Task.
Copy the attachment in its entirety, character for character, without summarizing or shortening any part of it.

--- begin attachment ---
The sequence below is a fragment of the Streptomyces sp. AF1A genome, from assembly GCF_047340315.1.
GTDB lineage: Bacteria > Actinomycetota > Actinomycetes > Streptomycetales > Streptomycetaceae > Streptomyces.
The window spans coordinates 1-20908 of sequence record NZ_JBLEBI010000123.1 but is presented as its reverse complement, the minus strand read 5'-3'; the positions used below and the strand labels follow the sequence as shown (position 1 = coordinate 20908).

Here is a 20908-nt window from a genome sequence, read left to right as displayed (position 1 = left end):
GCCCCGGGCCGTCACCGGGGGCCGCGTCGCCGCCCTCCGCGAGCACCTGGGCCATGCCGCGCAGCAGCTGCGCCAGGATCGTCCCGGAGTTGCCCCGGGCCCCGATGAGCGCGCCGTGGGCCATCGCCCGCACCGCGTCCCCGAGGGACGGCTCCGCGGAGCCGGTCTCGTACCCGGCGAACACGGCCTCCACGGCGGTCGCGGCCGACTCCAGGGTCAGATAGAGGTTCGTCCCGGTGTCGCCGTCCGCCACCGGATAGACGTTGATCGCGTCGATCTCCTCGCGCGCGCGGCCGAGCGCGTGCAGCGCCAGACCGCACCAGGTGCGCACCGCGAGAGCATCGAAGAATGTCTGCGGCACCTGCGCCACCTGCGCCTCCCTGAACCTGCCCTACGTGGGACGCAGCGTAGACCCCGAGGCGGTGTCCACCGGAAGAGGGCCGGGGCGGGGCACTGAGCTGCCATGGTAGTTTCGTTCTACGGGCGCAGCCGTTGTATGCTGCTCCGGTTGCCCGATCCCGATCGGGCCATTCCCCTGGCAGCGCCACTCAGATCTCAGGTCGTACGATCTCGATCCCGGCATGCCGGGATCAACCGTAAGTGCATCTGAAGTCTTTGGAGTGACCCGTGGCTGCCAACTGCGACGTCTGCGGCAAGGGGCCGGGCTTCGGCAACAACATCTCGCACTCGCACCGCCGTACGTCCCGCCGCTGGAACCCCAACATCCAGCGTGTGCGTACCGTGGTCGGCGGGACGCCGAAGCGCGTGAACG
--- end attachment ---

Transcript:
The sequence below is a fragment of the Streptomyces sp. AF1A genome, from assembly GCF_047340315.1.
GTDB lineage: Bacteria > Actinomycetota > Actinomycetes > Streptomycetales > Streptomycetaceae > Streptomyces.
The window spans coordinates 1-20908 of sequence record NZ_JBLEBI010000123.1 but is presented as its reverse complement, the minus strand read 5'-3'; the positions used below and the strand labels follow the sequence as shown (position 1 = coordinate 20908).

Here is a 20908-nt window from a genome sequence, read left to right as displayed (position 1 = left end):
GCCCCGGGCCGTCACCGGGGGCCGCGTCGCCGCCCTCCGCGAGCACCTGGGCCATGCCGCGCAGCAGCTGCGCCAGGATCGTCCCGGAGTTGCCCCGGGCCCCGATGAGCGCGCCGTGGGCCATCGCCCGCACCGCGTCCCCGAGGGACGGCTCCGCGGAGCCGGTCTCGTACCCGGCGAACACGGCCTCCACGGCGGTCGCGGCCGACTCCAGGGTCAGATAGAGGTTCGTCCCGGTGTCGCCGTCCGCCACCGGATAGACGTTGATCGCGTCGATCTCCTCGCGCGCGCGGCCGAGCGCGTGCAGCGCCAGACCGCACCAGGTGCGCACCGCGAGAGCATCGAAGAATGTCTGCGGCACCTGCGCCACCTGCGCCTCCCTGAACCTGCCCTACGTGGGACGCAGCGTAGACCCCGAGGCGGTGTCCACCGGAAGAGGGCCGGGGCGGGGCACTGAGCTGCCATGGTAGTTTCGTTCTACGGGCGCAGCCGTTGTATGCTGCTCCGGTTGCCCGATCCCGATCGGGCCATTCCCCTGGCAGCGCCACTCAGATCTCAGGTCGTACGATCTCGATCCCGGCATGCCGGGATCAACCGTAAGTGCATCTGAAGTCTTTGGAGTGACCCGTGGCTGCCAACTGCGACGTCTGCGGCAAGGGGCCGGGCTTCGGCAACAACATCTCGCACTCGCACCGCCGTACGTCCCGCCGCTGGAACCCCAACATCCAGCGTGTGCGTACCGTGGTCGGCGGGACGCCGAAGCGCGTGAACG